The town Barakar is know for its Siddheshvara Temple, an early (9C) Hindu religious structure of the Orissan style with a prominent shikhara. It later served as inspiration for other temples, devoted to Ganesh, Durga and Panchanana, built in the 16C.
The Siddheshvara temple, seems to be the oldest and was built around 8th-9th century. It is amongst the oldest rekh-deul temples in West Bengal. The temples have Shivalingams and deity of Ganesha and Durga. Many stone deity of Lord Vishnu have been discovered in the complex. “The object of worship”, Beglar writes, “is a figure of a fish lying flat, serving as an argha to five lingam holes cut in it”. I found 5 shiva lingams, surrounded by a sort of parapet created with modern cement. The purpose of the parapet is obvious – copious amounts of water are poured on the lingams as part of worship and the water has to be directed towards an outlet in the floor. No doubt locals, who have kept the temple active, have done this for their own convenience. Outside the temple are two decayed but identifiable stone “nandi” bulls, Lord Shiva’s mount.
Siddheshvara Temple at Barakar, Burdwan district taken by J.D.Beglar in 1872-73. Beglar wrote, “Barakar…contains several very interesting ancient remains, in excellent preservation”. Temple number 5, “…consists of a cell and an antarala, or vestibule. It does not appear to have ever had a mahamandapa in front. The object of worship is a lingam, placed in a great argha, 4 feet 7 inches in diameter. Besides this there are lying, in and out, statues and fragments, among which may be reckoned, Ganeca, a 4-armed female, a 4-armed male holding a sword and a trident in two hands, and some nondescript fragments.”
J.D. Beglar, Report of a tour through the Bengal Provinces…in 1872-73 (A.S.I. vol. VIII, Calcutta, 1878), p. 151-3 The temple was built in the ninth century however the adjacent mandapa is a modern addition.
Standing adjacent to Siddheshvara temple is significantly different from the other 3 extant temples in architectural style. The shikhara or tower, in this case, is much lower. At the top of the four corners of the shikhara are four animal figurines, facing outward. While it is difficult to say exactly what these are because they have significantly decayed, I have a feeling that these are lions. Four lions facing the four corners is something we see on top of the Kailasa temple in Ellora as well, although what purpose they serve, I do not know. The shikhara itself is much more profusely decorated, and although the stone has decayed, it is is still possible to make out that rich carvings are in a whole different class altogether. The carvings appear to depict Puranas scenes though several kirtimukhas are also present. The shikhara is topped by a very large amalaka or disc, which is topped by what appears to be a very plain stone cylinder. Beglar writes that the temple may have had a metal trishula, Lord Shiva’s trident, on top at one point. Above the entrance to the sanctum, there is a sculpture of Lord Shiva, seated in the lotus position with a snake on his right. He is flanked by two other figures, one female, and one male. Decayed sculptures of Shiva with his consort appear between each of the animal figures on the shikhara.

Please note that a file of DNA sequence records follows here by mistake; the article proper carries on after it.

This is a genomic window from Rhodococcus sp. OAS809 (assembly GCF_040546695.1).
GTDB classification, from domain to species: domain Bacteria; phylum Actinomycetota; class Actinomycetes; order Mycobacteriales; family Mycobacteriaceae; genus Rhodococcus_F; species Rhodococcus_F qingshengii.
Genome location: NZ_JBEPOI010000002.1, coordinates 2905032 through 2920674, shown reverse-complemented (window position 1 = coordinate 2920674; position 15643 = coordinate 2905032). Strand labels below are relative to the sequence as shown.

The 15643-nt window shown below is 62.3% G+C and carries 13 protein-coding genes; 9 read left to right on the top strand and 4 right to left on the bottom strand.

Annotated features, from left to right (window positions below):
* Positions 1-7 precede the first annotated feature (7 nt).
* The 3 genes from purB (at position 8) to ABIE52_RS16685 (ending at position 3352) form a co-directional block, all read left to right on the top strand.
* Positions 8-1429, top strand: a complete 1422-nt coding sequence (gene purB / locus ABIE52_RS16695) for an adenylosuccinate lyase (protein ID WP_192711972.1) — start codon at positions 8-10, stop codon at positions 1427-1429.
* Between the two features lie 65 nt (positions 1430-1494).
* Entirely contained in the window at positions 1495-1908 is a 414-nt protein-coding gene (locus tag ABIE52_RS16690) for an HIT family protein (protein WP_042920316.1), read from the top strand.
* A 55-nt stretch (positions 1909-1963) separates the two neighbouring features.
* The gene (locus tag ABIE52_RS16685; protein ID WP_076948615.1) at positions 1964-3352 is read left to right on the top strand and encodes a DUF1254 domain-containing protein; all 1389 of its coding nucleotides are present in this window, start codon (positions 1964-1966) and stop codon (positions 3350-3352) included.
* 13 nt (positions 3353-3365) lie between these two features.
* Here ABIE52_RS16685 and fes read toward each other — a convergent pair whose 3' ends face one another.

Siddheshvara is also the only temple to have a mandapa, although this seems to have been added later on. This is immediately apparent from the fact that the mandapa contains windows with keystone arches, which are clearly colonial. But Beglar had found one further clue, and that is that the mandapa, in this case, seemed to be covering the mouldings on the front of the temple. Even in 1872, the mandapa was devoid of a roof, and today, a makeshift bamboo structure is used, covered by waterproof material when needed.
Inside the sanctum, there is a simple lingam which is now surrounded by modern cement, probably to direct the flow of water which is poured on the lingam, to the gutter in the floor. Beglar had found several other figurines lying outside the temple, including a Ganesha, a four-armed female and a four-armed male holding a sword and trident. These have been ruined so much that it is impossible to identify them.
After the Muslim conquest of Bengal ancient stone temple of Lord Shiva Siddhesvara original Lord Shiva Lingam has been stolen or destroyed , half portioned of the temple was being destroy. Temple Siddheshvara of Barakar, Burdwan district is surviving for existence due to lack of Government and local people care and ignorance.